iMac G5 – World’s Thinnest Desktop Computer

Yes, that's the whole computer.Apple have unveiled their new G5 iMac, with a radical break in the series’ all-in-one design. The iMac now comes in a 20” and 17” TFT format – and the whole computer is built into the screen, making it just 2” thick.

“Just like the iPod redefined portable digital music players, the new iMac G5 redefines what users expect from a consumer desktop,” said Philip Schiller, Apple’s senior vice president of Worldwide Product Marketing. “With the entire system, including a gorgeous 17- or 20-inch display, just two inches thin, a lot of people will be wondering ‘where did the computer go?'”

17” models come with 80 GB of disk, 1.8 Ghz processors and a SuperDrive or 1.6 Ghz chips and a combo CD-R/DVD drive. The 20” model has a 160 GB disk, a 1.8 Ghz processor and SuperDrive. The rest of the specifications are the same: 256MB of RAM, Firewire, GeForce FX5200 graphics cards and ethernet.

If you need more power, then you can specify up to 2 gig of memory and a 250 GB hard drive when ordering.


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Fraser Lovatt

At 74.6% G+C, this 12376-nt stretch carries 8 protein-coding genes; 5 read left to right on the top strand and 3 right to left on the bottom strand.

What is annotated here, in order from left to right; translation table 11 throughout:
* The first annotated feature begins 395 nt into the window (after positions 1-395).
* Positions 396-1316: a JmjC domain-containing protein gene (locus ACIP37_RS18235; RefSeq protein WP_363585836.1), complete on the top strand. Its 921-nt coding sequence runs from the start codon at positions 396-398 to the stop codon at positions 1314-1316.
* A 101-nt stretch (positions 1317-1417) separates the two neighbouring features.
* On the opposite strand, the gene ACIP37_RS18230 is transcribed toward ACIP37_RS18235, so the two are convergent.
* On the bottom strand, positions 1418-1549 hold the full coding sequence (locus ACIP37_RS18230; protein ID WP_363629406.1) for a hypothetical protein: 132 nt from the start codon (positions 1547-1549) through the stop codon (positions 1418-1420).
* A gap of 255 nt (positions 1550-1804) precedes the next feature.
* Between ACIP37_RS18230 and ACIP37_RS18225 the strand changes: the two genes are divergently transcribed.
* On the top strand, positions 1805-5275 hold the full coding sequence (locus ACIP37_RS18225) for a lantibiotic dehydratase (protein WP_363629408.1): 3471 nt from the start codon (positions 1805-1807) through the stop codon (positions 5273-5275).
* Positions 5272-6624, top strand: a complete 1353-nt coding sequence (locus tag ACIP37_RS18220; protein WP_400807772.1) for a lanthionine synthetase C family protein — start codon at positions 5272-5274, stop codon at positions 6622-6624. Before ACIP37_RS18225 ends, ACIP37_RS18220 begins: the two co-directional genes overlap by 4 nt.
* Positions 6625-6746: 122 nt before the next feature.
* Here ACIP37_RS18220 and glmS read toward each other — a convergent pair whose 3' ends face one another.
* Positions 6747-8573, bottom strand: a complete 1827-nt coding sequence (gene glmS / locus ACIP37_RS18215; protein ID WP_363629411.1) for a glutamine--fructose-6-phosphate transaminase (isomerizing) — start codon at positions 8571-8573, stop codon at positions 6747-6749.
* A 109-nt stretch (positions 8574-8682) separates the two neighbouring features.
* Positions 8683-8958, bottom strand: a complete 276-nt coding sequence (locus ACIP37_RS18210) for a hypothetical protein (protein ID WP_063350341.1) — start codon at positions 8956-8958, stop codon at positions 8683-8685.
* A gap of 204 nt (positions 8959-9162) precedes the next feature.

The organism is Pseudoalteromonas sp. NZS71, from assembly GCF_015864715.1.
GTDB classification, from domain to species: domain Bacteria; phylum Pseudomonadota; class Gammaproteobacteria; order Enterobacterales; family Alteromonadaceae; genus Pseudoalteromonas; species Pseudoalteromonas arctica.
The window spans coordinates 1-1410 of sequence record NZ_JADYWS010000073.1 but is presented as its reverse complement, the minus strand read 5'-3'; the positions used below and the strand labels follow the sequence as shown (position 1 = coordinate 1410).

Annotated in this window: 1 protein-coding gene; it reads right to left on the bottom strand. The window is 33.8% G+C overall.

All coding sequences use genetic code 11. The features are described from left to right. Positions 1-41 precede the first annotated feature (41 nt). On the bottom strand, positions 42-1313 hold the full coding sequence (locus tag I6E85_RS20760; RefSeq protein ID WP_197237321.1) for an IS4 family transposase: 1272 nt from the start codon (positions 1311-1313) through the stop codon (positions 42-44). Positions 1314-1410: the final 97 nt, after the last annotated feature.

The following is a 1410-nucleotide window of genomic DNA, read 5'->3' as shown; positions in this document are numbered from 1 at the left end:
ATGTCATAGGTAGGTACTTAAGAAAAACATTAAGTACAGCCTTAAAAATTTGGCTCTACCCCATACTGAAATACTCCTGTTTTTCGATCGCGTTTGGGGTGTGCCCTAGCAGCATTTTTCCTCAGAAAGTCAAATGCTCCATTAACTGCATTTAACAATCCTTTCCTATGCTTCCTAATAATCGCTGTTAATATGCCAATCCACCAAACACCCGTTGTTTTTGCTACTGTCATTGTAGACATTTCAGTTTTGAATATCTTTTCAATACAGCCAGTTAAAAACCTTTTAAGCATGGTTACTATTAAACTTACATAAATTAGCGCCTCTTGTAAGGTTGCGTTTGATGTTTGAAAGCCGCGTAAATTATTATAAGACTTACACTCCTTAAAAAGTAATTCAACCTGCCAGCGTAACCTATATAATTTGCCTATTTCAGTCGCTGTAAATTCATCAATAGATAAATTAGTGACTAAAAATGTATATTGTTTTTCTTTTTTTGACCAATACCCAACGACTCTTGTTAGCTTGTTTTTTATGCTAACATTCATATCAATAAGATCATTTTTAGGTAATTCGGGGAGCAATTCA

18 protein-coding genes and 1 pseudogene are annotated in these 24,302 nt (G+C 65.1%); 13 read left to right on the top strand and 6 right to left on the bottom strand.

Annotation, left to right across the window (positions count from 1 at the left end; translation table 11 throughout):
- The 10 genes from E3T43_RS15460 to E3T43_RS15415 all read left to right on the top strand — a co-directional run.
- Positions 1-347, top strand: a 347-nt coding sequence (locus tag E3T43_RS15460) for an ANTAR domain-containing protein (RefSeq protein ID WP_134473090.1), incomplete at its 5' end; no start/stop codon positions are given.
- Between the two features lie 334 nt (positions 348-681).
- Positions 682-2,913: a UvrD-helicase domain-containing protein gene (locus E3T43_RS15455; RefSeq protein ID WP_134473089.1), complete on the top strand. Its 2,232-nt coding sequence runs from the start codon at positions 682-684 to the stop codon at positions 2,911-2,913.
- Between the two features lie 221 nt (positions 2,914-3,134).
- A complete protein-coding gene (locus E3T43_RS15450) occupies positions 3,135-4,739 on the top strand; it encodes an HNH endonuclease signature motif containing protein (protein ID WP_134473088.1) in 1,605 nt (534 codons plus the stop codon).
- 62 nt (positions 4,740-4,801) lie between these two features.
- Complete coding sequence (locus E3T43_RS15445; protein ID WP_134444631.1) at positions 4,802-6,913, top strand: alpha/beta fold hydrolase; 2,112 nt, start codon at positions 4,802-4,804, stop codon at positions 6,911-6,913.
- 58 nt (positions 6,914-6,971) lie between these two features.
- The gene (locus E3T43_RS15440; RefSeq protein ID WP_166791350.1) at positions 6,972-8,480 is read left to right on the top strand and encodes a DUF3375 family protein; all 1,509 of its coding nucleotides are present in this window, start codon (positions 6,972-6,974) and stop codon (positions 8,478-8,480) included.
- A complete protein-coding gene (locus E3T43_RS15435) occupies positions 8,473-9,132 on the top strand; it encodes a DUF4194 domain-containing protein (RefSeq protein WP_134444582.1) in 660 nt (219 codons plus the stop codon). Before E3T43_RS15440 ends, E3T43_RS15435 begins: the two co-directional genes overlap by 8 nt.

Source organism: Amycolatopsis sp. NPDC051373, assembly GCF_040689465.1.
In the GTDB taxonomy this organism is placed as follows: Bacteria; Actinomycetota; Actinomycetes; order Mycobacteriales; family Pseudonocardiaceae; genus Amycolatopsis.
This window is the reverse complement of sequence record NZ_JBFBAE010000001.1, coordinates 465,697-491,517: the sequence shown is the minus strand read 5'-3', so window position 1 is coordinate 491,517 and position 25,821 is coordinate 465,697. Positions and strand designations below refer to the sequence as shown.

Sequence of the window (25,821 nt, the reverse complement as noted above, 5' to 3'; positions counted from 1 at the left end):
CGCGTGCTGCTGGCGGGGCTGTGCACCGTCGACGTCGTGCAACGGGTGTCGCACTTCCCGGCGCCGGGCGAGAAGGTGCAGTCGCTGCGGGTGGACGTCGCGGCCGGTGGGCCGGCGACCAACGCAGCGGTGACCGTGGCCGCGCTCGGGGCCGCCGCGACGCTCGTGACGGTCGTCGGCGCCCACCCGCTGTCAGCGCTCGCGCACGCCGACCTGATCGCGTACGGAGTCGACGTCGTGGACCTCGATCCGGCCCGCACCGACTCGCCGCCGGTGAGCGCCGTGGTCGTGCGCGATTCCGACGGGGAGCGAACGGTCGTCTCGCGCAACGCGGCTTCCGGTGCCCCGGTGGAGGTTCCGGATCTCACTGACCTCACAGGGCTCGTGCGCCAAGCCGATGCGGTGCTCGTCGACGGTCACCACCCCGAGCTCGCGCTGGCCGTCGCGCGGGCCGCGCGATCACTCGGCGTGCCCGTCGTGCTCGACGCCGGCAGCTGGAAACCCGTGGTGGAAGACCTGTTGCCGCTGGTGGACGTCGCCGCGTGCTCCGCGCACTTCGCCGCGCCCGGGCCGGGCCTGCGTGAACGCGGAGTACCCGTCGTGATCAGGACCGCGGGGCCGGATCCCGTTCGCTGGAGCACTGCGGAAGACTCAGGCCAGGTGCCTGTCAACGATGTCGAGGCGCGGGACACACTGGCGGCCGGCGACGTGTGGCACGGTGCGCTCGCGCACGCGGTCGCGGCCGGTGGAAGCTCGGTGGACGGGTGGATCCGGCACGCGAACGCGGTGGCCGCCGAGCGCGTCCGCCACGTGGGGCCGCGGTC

Fraser Lovatt has spent the last fifteen years working in publishing, TV and the Internet in various capacities, and believes that they will be seperate platforms for at least a while yet. His main interests at the moment are exploring where Linux is taking home entertainment and how technology is conferring technical skills on more and more people. Fraser Lovatt was born in the same year that 2001: A Space Odyssey was delighting and confusing people in the cinemas, and developed a lifelong love of technology as soon as he realised that things could be taken apart, sometimes put back together again, but mostly left in bits or made into something the original designer hadn't quite planned upon. At school he was definitely in the ZX Spectrum/Magpie/BMX camp, rather than the BBC Micro/Blue Peter/well-behaved group. This is all deeply ironic as he later went on to spend nine years working at the BBC. After a few years of working as a bookseller in Scotland, ("Back when it was actually a skilled profession" he'll tell anyone still listening), he moved to England for reasons he can't quite explain adequately to himself. After a couple of publishing jobs punctuated by sporadic bursts of travelling and photography came the aforementioned nine years at the BBC where he specialised in internet technologies and video. These days his primary interests are Java, Linux, videogames and pies - and if they're not candidates for convergence, then what is?